It came to my notice from this tweet of hers on March 20th – and she is certainly committed to it so far – no half-hearted record label blog is this with infrequent posts when the artist has new merchandise to promote or feels the need to attach themselves to some current news-story – it is in keeping with her songs poetic, creative and passionate.
Her most recent post was a very non-music business one of her Nan’s 80th birthday. Yet others about her Rock and Roll After-School Music Club – a scheme to get girls into song-writing (see this Independent Article for more details) – and of her current tour across the UK.
In addition to the words and photos fitting artwork is contributed from friend and fellow blogger Kate O’Brien.
I made no hesitation in following her – my only surprise is that there are only 197 followers so far – I am sure that will change as much for her wider celebrity as it being a creative and original blog.
I seem to have followed her twice myself – not intentional – I got bamboozled by the Google Blogger registration process – and I am not that easily bamboozled – I think!
I will be following her ‘My Ignorant Youth’ blog with as much pleasure as I do her tweets.
Gok’s Clothes Roadshow last week reached its Channel 4 London fashion finale.
Whilst Saint Gok is the centre-piece of this show I enjoy Brix Smith-Start’s high-fashion mix just as much.
A thankless task potentially as she flies the flag of Haute Couture against Gok Wan’s creative re-constructing of High Street wares in these times of tightly controlled purse strings. And though more often than not the vanquished in the catwalk showdowns she always responds in good grace and spirit.
In Gok’s Fashion Fix she was teamed up initially with fashion buyers from Harrods, Selfridges and Browns but only Brix stuck around for subsequent fashion head to heads against this clothes magician.
And in this series she got even, literally as Gok would say – drawing the series to a close!
I enjoy too her trips around Britain to our fashion sites of creative excellence – Burberry, Barbour, Gina, Christys, Dents, Garrard among others were visited this series where each produced a specially commissioned Brix piece – lucky her! – ending this series with a Matthew Williamson gown – celebrating the craft as well as the art of British fashion.
I think though she should have a show of her own – haute couture is art as fashion, fashion as art – and if priced beyond most of us we can still appreciate dream and aspire.
The Wall to Wall family research series Who Do You Think You Are? which originally broadcast on the BBC back in 2004 and currently is being re-aired on the Yesterday channel (strapline The Past Is Always Present!) I always make a point of watching its new episodes not just because I have an interest in family research and a tree set up on Ancestry but because I enjoy the social history that underpin such programmes. In school our British history was generally the tale of our ruling orders – Kings, Queens, other such noble (and often not very noble) aristocrats and latterly governing politicians – but the history of ordinary working people was often a footnote if mentioned at all and Who Do You Think You Are is a fascinating resource in correcting this – leaving aside Olympic Gold Medalist Rower Matthew Pinsent and Actor Brooke Shields and their very aristocratic backgrounds!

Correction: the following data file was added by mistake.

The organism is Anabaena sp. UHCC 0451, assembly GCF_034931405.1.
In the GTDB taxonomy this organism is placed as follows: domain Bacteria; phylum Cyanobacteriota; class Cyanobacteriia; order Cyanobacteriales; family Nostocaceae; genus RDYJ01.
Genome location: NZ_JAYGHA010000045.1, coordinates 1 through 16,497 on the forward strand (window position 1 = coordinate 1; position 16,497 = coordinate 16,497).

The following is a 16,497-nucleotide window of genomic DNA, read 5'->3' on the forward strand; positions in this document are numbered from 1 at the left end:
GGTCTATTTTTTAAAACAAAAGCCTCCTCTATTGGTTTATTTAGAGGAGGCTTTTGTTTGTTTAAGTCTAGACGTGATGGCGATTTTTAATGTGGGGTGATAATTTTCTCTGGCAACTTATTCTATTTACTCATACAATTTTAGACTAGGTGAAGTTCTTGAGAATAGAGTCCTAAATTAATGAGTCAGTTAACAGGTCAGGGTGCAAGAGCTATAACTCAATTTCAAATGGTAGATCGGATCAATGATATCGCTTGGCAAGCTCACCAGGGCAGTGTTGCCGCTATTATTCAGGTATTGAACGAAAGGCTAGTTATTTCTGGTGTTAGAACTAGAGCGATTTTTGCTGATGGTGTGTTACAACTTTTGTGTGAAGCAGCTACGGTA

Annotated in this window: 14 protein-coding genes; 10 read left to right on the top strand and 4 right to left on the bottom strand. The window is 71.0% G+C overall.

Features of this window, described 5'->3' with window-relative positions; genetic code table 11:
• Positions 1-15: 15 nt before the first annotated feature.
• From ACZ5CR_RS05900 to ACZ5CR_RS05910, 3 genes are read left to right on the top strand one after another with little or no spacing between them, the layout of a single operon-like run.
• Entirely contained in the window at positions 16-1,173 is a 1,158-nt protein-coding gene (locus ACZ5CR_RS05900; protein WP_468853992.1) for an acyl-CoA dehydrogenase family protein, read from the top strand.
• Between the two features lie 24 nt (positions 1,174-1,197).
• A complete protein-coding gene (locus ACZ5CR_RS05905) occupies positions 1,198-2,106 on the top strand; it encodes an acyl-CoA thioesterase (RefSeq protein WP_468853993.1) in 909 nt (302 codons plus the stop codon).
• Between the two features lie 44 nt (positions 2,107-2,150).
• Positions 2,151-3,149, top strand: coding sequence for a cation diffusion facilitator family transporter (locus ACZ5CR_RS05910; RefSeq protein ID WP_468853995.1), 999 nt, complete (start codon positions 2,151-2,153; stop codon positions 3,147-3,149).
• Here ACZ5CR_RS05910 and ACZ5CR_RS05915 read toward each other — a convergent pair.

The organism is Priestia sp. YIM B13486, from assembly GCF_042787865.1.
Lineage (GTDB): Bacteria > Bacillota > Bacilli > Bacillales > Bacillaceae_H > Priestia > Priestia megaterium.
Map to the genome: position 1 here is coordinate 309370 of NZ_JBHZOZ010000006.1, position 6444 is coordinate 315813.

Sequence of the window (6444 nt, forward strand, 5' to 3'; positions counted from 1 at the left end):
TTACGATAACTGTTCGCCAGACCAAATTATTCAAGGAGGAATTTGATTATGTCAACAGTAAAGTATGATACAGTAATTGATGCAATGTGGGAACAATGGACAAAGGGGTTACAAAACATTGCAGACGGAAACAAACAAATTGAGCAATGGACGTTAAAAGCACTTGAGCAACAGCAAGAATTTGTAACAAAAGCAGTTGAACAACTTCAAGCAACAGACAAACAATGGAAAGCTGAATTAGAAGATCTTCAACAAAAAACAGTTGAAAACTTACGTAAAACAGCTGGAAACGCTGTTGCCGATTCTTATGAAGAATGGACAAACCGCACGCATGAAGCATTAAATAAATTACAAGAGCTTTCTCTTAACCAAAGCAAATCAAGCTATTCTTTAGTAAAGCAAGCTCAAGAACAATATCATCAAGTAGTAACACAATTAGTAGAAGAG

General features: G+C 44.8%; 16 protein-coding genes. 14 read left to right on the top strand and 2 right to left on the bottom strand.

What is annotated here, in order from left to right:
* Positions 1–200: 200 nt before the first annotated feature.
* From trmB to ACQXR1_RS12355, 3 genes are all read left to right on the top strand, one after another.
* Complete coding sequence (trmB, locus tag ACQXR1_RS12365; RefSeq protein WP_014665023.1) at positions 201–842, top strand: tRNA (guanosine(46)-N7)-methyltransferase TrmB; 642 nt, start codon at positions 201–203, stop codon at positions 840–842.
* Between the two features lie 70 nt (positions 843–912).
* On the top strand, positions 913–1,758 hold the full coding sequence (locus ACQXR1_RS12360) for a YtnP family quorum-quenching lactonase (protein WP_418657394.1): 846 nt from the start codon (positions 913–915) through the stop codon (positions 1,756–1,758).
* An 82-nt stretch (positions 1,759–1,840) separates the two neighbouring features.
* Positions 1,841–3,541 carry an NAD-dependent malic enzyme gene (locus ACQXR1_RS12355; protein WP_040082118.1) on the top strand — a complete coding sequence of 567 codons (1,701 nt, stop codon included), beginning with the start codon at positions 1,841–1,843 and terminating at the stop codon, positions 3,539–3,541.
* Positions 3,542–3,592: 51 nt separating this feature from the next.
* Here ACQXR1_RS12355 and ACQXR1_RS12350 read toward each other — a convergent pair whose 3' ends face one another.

I enjoyed this social history of Britain and I enjoyed the USA spin off when the BBC aired some of its episodes from June 2010 as an opportunity to explore the wider history of its country. I note also versions for other English speaking countries such as Australia, Canada and South Africa. And a number of non-English speaking ones from various Scandinavian countries – even without knowing much about the particular celebrities of any of these countries I would be interested in viewing a few episodes from those series too, again to discover more about the history of their peoples.
The greatest family history resource for most of us in the UK for the last few centuries has been the decade frequent census first commenced in 1801.
Today we are having to fill in the 2011 census – I just completed mine online – and I completed it with my future descendants in mind so much as for the Scottish government officials who will utilize the data for the various social planning mandates stated in its purpose. The census started as a quite modest affair and though not unsurprisingly the number of questions it asks has multiplied I still do not consider it intrusive as some people do. Though I cannot but wonder with the web and the trail we leave behind us on it whether far more richer sources of information will be found in these personal domains than in this public government overseen resource.
And indeed I found the social make-up of this country as revealed in the very recent history of the 2001 census as revealing as the social history detailed from the two centuries preceding us.
Facts and figures can be dry and prosaic but what they can reveal on closer scrutiny is as poetic and revealing as any fictional account of those times – and provide an instructive insight of a country and its people beyond the political spin and ideology of its times.